Jetpack combines multiple goodies for your WordPress site all in one plugin and it’s developed by the team behind WordPress itself, Automattic. There’s so many reasons to get this plugin, and most people will want Jetpack for a couple features (I wanted stats and improved comments).
The question becomes what modules should you enable and disable in this huge Jetpack salmagundi? I’ve included notes on the Jetpack modules I’ve enabled / disabled and why I’ve done so.
Jetpack Modules that I’ve Installed
WordPress.com Stats & Notifications
WordPress.com Stats is a great feature especially if you don’t want to go through setting up Google Analytics. The Notifications module sits in your menu bar when you are logged into your site and tells you about recent comments and WordPress.com likes on your content. One note about the Stats module: you’ll get a smiley face appearing in your footer after you activate it. Click the configure button for WordPress Stats to uncheck that option in order to get rid of it.
Jetpack Comments (& Subscriptions)
I was using LiveFyre, but a couple issues I had with their service (most troubling was not having a simple way to disallow comments on static pages) made me adopt Jetpack Comments instead. The attraction for switching to Jetpack comments is to allow people to leave a comment and not require them to fill out name/email fields if they’re already logged in to WordPress.com, Twitter or Facebook. Jetpack still requires the user, if they are logged into Twitter for example, to authorize the WordPress.com app to use their credentials. That’s because the comment form is actually an iframe that goes through jetpack.wordpress.com in order to verify the identity of the person posting the comment. The Subscriptions module allows visitors to subscribe to your comments on a post (as well as all of your posts on your blog). My main goal is to increase interactivity on my blog, so the jury is still out on how well Jetpack Comments accomplishes this goal.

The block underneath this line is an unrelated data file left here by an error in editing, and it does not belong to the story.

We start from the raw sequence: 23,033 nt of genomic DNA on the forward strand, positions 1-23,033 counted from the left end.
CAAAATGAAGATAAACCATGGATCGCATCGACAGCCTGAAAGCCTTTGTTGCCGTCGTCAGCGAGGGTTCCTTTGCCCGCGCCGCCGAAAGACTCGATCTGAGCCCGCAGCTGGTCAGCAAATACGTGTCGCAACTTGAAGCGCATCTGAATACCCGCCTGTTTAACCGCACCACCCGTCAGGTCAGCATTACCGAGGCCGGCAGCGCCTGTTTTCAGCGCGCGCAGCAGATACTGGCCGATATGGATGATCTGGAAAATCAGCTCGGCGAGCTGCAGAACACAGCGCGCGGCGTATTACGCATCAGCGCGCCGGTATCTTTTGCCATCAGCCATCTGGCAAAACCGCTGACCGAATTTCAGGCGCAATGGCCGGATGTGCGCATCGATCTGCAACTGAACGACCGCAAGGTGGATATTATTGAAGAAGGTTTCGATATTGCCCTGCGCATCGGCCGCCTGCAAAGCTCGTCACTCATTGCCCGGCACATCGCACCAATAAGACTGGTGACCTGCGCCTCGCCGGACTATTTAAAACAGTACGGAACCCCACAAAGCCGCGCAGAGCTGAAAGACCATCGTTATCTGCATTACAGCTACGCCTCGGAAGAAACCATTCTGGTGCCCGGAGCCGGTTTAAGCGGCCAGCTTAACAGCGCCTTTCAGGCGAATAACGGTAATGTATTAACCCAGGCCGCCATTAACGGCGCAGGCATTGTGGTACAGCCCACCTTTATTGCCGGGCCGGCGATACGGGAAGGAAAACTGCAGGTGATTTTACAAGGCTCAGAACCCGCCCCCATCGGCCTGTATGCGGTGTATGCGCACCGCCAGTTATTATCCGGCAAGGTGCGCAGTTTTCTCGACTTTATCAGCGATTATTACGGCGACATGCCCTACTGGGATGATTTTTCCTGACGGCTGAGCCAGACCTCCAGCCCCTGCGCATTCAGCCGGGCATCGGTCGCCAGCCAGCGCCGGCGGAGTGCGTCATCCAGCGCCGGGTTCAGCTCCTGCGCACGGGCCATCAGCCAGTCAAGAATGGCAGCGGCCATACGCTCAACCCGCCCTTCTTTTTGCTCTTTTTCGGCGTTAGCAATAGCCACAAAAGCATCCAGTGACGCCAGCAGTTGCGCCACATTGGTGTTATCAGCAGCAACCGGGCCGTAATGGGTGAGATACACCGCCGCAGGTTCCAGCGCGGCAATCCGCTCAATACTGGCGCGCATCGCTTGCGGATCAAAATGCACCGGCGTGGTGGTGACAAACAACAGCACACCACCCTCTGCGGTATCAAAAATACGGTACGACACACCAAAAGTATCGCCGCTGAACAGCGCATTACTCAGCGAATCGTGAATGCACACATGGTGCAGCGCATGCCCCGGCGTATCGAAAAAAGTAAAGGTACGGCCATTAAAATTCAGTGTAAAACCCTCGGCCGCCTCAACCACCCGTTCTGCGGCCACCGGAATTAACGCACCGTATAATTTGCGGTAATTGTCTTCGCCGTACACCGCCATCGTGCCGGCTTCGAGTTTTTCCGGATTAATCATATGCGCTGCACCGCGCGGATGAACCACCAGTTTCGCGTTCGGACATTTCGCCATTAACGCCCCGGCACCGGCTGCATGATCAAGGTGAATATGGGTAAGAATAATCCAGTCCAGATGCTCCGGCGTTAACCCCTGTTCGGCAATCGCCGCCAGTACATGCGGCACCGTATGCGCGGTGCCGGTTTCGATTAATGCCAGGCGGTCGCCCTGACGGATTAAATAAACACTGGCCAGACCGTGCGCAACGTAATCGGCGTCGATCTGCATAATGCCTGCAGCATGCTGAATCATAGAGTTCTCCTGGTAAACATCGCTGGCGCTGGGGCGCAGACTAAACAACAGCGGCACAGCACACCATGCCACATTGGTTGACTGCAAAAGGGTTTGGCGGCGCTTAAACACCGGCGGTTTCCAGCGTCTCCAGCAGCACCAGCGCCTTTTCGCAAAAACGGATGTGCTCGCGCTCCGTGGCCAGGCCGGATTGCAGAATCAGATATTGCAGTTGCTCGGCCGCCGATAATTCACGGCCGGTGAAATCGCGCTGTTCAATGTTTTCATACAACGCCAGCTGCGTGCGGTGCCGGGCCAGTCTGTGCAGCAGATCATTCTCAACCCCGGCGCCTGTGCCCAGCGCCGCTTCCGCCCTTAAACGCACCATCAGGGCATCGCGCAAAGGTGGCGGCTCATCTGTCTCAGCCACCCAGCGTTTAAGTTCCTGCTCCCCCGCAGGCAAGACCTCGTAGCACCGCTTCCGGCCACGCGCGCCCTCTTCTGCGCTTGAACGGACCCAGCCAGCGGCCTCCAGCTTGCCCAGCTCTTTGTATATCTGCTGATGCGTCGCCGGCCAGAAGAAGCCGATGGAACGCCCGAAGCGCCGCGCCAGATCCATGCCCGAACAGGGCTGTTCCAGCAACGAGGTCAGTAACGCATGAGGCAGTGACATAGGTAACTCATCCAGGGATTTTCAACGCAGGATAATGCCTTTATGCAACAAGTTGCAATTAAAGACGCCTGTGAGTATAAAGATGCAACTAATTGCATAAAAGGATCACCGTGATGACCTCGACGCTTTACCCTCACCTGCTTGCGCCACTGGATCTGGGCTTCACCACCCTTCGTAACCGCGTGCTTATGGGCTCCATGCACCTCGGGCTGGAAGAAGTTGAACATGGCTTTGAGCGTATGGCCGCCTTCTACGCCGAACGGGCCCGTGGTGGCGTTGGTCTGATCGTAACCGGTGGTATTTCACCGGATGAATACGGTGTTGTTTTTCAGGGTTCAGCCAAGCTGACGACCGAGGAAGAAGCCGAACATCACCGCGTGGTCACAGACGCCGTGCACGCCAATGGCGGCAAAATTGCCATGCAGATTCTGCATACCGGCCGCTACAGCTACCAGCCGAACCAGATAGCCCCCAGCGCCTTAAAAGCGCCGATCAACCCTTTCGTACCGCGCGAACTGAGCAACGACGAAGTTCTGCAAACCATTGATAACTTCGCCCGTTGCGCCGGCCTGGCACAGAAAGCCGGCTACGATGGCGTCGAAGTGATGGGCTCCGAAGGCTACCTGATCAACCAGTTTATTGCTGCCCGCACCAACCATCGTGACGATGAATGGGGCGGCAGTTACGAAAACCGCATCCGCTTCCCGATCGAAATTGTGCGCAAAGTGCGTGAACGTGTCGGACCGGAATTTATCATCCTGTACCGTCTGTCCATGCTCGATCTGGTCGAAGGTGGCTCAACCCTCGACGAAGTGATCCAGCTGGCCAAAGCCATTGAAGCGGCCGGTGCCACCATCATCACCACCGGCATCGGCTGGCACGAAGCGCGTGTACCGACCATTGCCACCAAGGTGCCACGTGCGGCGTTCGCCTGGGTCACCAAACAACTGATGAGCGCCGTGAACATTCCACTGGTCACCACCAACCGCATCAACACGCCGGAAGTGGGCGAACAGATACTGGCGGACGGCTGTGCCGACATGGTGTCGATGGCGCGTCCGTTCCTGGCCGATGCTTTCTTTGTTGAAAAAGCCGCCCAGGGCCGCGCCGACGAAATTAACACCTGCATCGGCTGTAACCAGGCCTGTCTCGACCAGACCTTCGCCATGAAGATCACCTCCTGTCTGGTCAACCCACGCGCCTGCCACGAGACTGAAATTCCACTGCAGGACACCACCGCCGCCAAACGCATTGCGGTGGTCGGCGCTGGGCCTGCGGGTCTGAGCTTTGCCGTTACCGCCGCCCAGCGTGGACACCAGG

One problem I had was that the new Jetpack style comments were not showing on my blog. It turns out that my theme was formatting comments in its comments.php file. I had to simplify the comments.php file to only show comment_form(), as described here: ithemes codex – Jetpack Comments.
The Jetpack contact form is a breath of fresh air. The Fast Secure Contact Form plugin I used in the past was overly complicated in comparison.
This gives you some useful shortcodes to embed content from the likes of Slideshare, Scribd and video services like Blip.tv and MetaCafe. It also includes a very useful “googlemaps” embed code to display maps in your WordPress posts. Some people may wonder why they would ever use the included YouTube embed code when they can just paste any YouTube URL on an empty line in a WordPress post and have it converted to a video already? The shortcode actually gives you even more options on how your embedded media gets displayed: